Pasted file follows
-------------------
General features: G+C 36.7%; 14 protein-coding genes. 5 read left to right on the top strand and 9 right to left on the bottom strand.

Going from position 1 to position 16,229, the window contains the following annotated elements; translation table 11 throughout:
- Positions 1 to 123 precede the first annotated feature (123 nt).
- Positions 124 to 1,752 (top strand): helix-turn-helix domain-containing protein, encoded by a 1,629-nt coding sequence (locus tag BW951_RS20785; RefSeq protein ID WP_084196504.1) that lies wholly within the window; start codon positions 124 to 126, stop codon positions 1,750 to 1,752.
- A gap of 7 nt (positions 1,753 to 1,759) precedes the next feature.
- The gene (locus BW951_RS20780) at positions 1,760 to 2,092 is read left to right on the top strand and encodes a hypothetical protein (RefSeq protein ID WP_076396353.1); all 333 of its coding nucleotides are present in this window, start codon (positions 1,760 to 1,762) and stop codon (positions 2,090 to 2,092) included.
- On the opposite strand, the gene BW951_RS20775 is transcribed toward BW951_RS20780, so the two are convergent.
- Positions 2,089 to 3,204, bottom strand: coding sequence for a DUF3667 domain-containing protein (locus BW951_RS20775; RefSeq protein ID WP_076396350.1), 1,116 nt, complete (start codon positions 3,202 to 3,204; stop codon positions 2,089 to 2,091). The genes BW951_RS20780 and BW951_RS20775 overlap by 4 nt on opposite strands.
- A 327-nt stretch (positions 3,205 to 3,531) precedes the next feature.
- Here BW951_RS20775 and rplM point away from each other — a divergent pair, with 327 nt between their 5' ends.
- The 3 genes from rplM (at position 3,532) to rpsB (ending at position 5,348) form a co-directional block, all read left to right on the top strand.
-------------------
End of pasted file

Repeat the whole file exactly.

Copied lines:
General features: G+C 36.7%; 14 protein-coding genes. 5 read left to right on the top strand and 9 right to left on the bottom strand.

Going from position 1 to position 16,229, the window contains the following annotated elements; translation table 11 throughout:
- Positions 1 to 123 precede the first annotated feature (123 nt).
- Positions 124 to 1,752 (top strand): helix-turn-helix domain-containing protein, encoded by a 1,629-nt coding sequence (locus tag BW951_RS20785; RefSeq protein ID WP_084196504.1) that lies wholly within the window; start codon positions 124 to 126, stop codon positions 1,750 to 1,752.
- A gap of 7 nt (positions 1,753 to 1,759) precedes the next feature.
- The gene (locus BW951_RS20780) at positions 1,760 to 2,092 is read left to right on the top strand and encodes a hypothetical protein (RefSeq protein ID WP_076396353.1); all 333 of its coding nucleotides are present in this window, start codon (positions 1,760 to 1,762) and stop codon (positions 2,090 to 2,092) included.
- On the opposite strand, the gene BW951_RS20775 is transcribed toward BW951_RS20780, so the two are convergent.
- Positions 2,089 to 3,204, bottom strand: coding sequence for a DUF3667 domain-containing protein (locus BW951_RS20775; RefSeq protein ID WP_076396350.1), 1,116 nt, complete (start codon positions 3,202 to 3,204; stop codon positions 2,089 to 2,091). The genes BW951_RS20780 and BW951_RS20775 overlap by 4 nt on opposite strands.
- A 327-nt stretch (positions 3,205 to 3,531) precedes the next feature.
- Here BW951_RS20775 and rplM point away from each other — a divergent pair, with 327 nt between their 5' ends.
- The 3 genes from rplM (at position 3,532) to rpsB (ending at position 5,348) form a co-directional block, all read left to right on the top strand.